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Latest articles from Jackie McGlone

Linda Grant on her 'Dickensian' new novel, A Stranger City

ON the final page of her new novel, Linda Grant acknowledges that the origins of A Stranger City go back many years, to 1992 when she stood at the grave of an unknown woman who had drowned herself in the Thames. The woman was the subject of a TV documentary about paupers’ funerals and Grant, then a freelance journalist, was writing about it for The Times.

Tessa Hadley on Late in the Day

THERE IS SOMETHING pleasing about the title of Tessa Hadley’s brilliant new novel – an event that always sparks joy to borrow a phrase from the Japanese tidying-up expert who wants us to throw away most of our books. Late in the Day is Hadley’s seventh novel and I am thrilled to add it to the clutter of joyous books with which I share my home.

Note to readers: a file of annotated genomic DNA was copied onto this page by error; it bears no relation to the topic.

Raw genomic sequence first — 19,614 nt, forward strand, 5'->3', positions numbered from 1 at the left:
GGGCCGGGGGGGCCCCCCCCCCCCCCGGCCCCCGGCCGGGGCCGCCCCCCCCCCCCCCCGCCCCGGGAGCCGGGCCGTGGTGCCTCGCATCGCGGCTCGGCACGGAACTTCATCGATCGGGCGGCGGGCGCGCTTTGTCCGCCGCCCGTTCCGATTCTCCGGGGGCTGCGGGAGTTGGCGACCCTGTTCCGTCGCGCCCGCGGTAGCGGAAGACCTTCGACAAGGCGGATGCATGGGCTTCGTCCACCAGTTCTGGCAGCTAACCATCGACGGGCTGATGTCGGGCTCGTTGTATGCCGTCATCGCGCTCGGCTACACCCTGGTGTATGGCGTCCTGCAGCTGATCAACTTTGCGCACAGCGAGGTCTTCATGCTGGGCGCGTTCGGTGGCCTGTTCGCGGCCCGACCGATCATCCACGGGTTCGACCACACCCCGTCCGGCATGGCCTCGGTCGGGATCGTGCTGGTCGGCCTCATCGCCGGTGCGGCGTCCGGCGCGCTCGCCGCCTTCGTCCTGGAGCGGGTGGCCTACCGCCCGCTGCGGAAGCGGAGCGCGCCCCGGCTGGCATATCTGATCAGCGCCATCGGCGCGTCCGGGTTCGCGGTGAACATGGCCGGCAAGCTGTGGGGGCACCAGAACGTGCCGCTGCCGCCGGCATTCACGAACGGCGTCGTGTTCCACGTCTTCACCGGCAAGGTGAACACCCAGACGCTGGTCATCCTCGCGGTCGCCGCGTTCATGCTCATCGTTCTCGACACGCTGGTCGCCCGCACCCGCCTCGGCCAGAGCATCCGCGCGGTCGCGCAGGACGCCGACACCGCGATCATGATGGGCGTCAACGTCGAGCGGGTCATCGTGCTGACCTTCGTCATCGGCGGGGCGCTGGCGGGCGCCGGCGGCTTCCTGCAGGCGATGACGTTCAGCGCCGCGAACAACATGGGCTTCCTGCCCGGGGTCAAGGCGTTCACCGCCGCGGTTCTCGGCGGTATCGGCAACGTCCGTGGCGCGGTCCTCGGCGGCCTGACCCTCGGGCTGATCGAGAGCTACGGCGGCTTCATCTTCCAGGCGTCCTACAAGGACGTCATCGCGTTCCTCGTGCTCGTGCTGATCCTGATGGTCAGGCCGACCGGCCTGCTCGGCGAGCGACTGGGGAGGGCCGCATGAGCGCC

Novelist Meg Wolitzer on misogyny, female power, friendship...and betrayal

MEG WOLITZER’S TWELFTH NOVEL has come out with exquisite timing in this post-Weinstein #Me Too era. Which means that The Female Persuasion, which unfolds after its clever, shy heroine – Greer – is horrifically groped by a freshman at a mediocre Connecticut college frat party, is being hailed as having presciently nailed the feminist zeitgeist.

Review: The Overstory, by Richard Powers

WHILE we talk, novelist Richard Powers is gazing out at his “backyard,” which is larger than your average, white picket-fenced suburban plot since “it covers 800 square miles and a half-a-million acres of forest”.

Alison White on the reality of bringing up a disabled child

WHEN ALISON WHITE climbed onto the plastic bath in her Glasgow home pointing her camera straight down at her two-year-old son, Louis, lying flat in shallow water, she had no idea that the photograph would become an iconic image of her severely mentally and physically disabled child.